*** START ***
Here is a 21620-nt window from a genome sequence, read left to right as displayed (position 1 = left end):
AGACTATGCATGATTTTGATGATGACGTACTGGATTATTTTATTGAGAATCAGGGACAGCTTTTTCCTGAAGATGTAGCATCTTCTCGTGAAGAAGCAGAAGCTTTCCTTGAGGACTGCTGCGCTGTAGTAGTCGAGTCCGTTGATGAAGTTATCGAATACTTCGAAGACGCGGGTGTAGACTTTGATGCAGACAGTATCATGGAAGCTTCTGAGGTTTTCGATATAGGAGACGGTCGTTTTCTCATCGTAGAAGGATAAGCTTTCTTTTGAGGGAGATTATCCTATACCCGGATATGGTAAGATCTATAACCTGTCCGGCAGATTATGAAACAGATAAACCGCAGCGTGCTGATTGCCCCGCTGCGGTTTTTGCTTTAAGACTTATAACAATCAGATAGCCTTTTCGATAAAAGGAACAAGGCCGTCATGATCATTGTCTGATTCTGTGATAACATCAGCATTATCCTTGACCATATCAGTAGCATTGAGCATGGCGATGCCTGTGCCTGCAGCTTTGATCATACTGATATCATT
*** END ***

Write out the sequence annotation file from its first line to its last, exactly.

Here is a 21620-nt window from a genome sequence, read left to right as displayed (position 1 = left end):
AGACTATGCATGATTTTGATGATGACGTACTGGATTATTTTATTGAGAATCAGGGACAGCTTTTTCCTGAAGATGTAGCATCTTCTCGTGAAGAAGCAGAAGCTTTCCTTGAGGACTGCTGCGCTGTAGTAGTCGAGTCCGTTGATGAAGTTATCGAATACTTCGAAGACGCGGGTGTAGACTTTGATGCAGACAGTATCATGGAAGCTTCTGAGGTTTTCGATATAGGAGACGGTCGTTTTCTCATCGTAGAAGGATAAGCTTTCTTTTGAGGGAGATTATCCTATACCCGGATATGGTAAGATCTATAACCTGTCCGGCAGATTATGAAACAGATAAACCGCAGCGTGCTGATTGCCCCGCTGCGGTTTTTGCTTTAAGACTTATAACAATCAGATAGCCTTTTCGATAAAAGGAACAAGGCCGTCATGATCATTGTCTGATTCTGTGATAACATCAGCATTATCCTTGACCATATCAGTAGCATTGAGCATGGCGATGCCTGTGCCTGCAGCTTTGATCATACTGATATCATT